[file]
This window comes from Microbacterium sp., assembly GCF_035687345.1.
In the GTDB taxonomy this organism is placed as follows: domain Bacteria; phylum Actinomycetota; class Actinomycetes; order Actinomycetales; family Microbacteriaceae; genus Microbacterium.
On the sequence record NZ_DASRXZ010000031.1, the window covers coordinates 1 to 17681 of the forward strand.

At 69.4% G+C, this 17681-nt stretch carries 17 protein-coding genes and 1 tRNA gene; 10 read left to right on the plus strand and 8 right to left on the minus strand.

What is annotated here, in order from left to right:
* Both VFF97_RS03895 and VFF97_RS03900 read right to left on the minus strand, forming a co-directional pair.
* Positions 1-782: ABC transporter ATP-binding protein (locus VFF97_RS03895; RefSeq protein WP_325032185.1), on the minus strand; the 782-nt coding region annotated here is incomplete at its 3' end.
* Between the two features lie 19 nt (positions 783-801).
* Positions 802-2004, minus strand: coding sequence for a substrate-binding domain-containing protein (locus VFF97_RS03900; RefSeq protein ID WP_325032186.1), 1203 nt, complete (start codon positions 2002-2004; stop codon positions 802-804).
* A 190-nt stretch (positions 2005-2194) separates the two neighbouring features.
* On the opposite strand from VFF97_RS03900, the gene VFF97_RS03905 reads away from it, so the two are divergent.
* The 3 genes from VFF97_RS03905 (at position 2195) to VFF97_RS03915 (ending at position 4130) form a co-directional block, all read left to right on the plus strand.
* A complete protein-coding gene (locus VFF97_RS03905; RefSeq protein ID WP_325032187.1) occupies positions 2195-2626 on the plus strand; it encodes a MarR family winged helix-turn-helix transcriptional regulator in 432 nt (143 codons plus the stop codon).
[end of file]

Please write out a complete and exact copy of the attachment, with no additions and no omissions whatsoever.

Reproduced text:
This window comes from Microbacterium sp., assembly GCF_035687345.1.
In the GTDB taxonomy this organism is placed as follows: domain Bacteria; phylum Actinomycetota; class Actinomycetes; order Actinomycetales; family Microbacteriaceae; genus Microbacterium.
On the sequence record NZ_DASRXZ010000031.1, the window covers coordinates 1 to 17681 of the forward strand.

At 69.4% G+C, this 17681-nt stretch carries 17 protein-coding genes and 1 tRNA gene; 10 read left to right on the plus strand and 8 right to left on the minus strand.

What is annotated here, in order from left to right:
* Both VFF97_RS03895 and VFF97_RS03900 read right to left on the minus strand, forming a co-directional pair.
* Positions 1-782: ABC transporter ATP-binding protein (locus VFF97_RS03895; RefSeq protein WP_325032185.1), on the minus strand; the 782-nt coding region annotated here is incomplete at its 3' end.
* Between the two features lie 19 nt (positions 783-801).
* Positions 802-2004, minus strand: coding sequence for a substrate-binding domain-containing protein (locus VFF97_RS03900; RefSeq protein ID WP_325032186.1), 1203 nt, complete (start codon positions 2002-2004; stop codon positions 802-804).
* A 190-nt stretch (positions 2005-2194) separates the two neighbouring features.
* On the opposite strand from VFF97_RS03900, the gene VFF97_RS03905 reads away from it, so the two are divergent.
* The 3 genes from VFF97_RS03905 (at position 2195) to VFF97_RS03915 (ending at position 4130) form a co-directional block, all read left to right on the plus strand.
* A complete protein-coding gene (locus VFF97_RS03905; RefSeq protein ID WP_325032187.1) occupies positions 2195-2626 on the plus strand; it encodes a MarR family winged helix-turn-helix transcriptional regulator in 432 nt (143 codons plus the stop codon).